Unless you like wasting both time and money, don’t pay the two separate admissions just to suffer through Che: Parts One and Two in the theater. If you insist on seeing them both, wait until you are at home with fast forward and pause firmly in your control.
From seven-ten to half-past midnight (with a thirty minute intermission) I sat through probably the toughest wait I’ve had in a while, and that includes a back-to-back transcontinental with a transatlantic flight in coach. Che: Parts One and Two are the same crammed into cattle-space with people you don’t know, combined with nothing-to-do experience you get flying coach from LA to NY. Only you can’t just drink and go to sleep, read, or watch a film. This was the film.
I like both Soderbergh and Benicio del Toro, so I wanted to sit through this, but it hurt. The acting was actually well done. The art direction, cinematography, and other elements were also well done. The visual and sound editing were really challenging. I don’t feel it revealed anything we didn’t already know about the life of Che, his role in the Cuban revolution, or the botched Bolivian one. It might have been trying to do an unadorned, straight portrayal of his life and the history, but it wasn’t really a documentary and I wasn’t entertained either. I felt so abused and robbed when I walked out of there I had to sit down and write this just to get over it.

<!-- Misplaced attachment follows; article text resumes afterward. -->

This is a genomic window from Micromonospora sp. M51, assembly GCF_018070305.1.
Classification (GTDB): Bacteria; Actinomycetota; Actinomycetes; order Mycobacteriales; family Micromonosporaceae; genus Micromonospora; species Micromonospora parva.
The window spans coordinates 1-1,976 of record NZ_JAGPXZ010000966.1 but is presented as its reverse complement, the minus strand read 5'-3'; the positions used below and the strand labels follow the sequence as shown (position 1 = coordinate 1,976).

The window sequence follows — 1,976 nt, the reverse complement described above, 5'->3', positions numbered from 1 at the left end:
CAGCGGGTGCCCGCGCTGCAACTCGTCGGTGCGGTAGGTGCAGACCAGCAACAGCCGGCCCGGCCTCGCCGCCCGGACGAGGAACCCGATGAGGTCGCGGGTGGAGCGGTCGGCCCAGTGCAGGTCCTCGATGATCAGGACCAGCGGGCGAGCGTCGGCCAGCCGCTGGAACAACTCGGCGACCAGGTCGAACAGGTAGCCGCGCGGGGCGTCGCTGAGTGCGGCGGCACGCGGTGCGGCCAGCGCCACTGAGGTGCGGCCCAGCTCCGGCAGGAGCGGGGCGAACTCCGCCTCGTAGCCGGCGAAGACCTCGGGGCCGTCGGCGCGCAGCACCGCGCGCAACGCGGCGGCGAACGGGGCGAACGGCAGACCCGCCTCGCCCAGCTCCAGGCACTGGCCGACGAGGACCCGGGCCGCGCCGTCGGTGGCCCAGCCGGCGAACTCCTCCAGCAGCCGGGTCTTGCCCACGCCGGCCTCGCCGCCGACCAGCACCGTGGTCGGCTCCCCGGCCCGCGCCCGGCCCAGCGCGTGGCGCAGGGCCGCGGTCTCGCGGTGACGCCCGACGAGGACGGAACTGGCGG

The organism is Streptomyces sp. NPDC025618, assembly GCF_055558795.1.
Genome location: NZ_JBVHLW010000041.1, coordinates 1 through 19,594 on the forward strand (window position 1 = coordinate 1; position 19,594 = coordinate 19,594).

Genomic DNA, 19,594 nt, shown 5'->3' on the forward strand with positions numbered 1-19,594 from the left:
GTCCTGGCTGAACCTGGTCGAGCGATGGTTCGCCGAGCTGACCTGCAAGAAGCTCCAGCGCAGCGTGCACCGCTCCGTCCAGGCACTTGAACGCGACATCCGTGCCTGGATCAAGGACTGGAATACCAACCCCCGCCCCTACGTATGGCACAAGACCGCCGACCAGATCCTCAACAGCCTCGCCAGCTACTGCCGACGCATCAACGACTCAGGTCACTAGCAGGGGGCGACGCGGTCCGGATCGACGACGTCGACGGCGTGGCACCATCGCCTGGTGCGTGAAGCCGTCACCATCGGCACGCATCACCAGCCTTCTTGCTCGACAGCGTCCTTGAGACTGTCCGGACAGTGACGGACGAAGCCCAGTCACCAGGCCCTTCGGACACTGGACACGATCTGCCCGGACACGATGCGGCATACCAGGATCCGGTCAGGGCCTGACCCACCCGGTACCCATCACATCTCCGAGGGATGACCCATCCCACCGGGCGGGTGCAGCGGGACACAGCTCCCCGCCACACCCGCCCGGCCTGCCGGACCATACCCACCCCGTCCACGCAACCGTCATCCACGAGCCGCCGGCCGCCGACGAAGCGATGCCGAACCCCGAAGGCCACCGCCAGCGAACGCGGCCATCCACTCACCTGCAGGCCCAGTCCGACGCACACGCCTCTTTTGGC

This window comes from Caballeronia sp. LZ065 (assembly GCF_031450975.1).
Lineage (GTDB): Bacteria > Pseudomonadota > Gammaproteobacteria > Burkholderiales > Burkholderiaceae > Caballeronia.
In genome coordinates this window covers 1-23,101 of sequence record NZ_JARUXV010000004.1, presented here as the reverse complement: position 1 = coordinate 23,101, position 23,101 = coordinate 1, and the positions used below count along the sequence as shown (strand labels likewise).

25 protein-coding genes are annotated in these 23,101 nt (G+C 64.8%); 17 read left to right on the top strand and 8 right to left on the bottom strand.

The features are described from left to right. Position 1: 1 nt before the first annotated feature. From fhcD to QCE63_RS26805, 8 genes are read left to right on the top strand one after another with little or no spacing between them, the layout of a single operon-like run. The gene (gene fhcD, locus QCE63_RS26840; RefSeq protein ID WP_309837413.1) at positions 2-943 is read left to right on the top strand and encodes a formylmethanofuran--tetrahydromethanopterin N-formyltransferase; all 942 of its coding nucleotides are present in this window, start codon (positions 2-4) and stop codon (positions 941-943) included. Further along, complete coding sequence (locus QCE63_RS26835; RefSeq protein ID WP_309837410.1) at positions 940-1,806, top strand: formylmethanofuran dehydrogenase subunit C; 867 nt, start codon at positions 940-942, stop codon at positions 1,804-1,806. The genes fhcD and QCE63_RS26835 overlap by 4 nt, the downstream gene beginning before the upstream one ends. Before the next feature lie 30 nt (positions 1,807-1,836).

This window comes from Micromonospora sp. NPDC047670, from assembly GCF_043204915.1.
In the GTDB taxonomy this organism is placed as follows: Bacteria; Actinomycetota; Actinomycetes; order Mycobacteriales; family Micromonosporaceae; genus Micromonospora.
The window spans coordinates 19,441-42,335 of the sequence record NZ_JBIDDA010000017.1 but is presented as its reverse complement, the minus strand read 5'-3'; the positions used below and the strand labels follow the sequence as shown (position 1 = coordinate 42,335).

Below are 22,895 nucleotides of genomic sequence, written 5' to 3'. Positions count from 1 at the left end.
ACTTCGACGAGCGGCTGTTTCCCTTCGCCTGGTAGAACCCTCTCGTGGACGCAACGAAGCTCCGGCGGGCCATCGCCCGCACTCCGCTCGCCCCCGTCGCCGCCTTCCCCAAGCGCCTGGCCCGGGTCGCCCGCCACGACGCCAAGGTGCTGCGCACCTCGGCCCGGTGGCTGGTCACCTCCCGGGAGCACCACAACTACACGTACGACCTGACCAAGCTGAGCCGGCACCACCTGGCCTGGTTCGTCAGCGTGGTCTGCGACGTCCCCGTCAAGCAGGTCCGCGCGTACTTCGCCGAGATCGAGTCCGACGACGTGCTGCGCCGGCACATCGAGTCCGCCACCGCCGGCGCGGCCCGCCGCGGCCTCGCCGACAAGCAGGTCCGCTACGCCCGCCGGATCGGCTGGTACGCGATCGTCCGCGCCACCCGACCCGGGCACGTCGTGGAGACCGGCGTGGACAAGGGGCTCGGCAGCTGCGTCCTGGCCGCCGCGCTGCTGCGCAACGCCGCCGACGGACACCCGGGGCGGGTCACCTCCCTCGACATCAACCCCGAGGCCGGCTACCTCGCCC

There was no sound track. I can accept that maybe this was a creative choice for making the film, but having to roll through credits twice, also without sound both times, seems as if they didn’t actually expect anyone to be able to sit through credits after such a long wait for the film to just end. The theater I go to has a bar and it’s a good thing I didn’t have a drink beforehand otherwise it would have been impossible to make it through both parts without passing out or going to the restroom. What I should have done is downed a Red Bull at intermission instead of lying to myself that Part Two would be better. It was the same shaky, hand-held, gunfire in the field shots combined with sparse dialogue and no music. I understand the purity of just telling a story through visuals, but did this have to go on for more than five hours in two separate films? I’d like to believe that Soderbergh had some kind of grudge against the studio and wanted to punish them in some way by shooting as much film, taking the longest time, and making full use of any final edit privileges he might have had, because I can’t figure out another justification for this outrageously indulgent suck of time.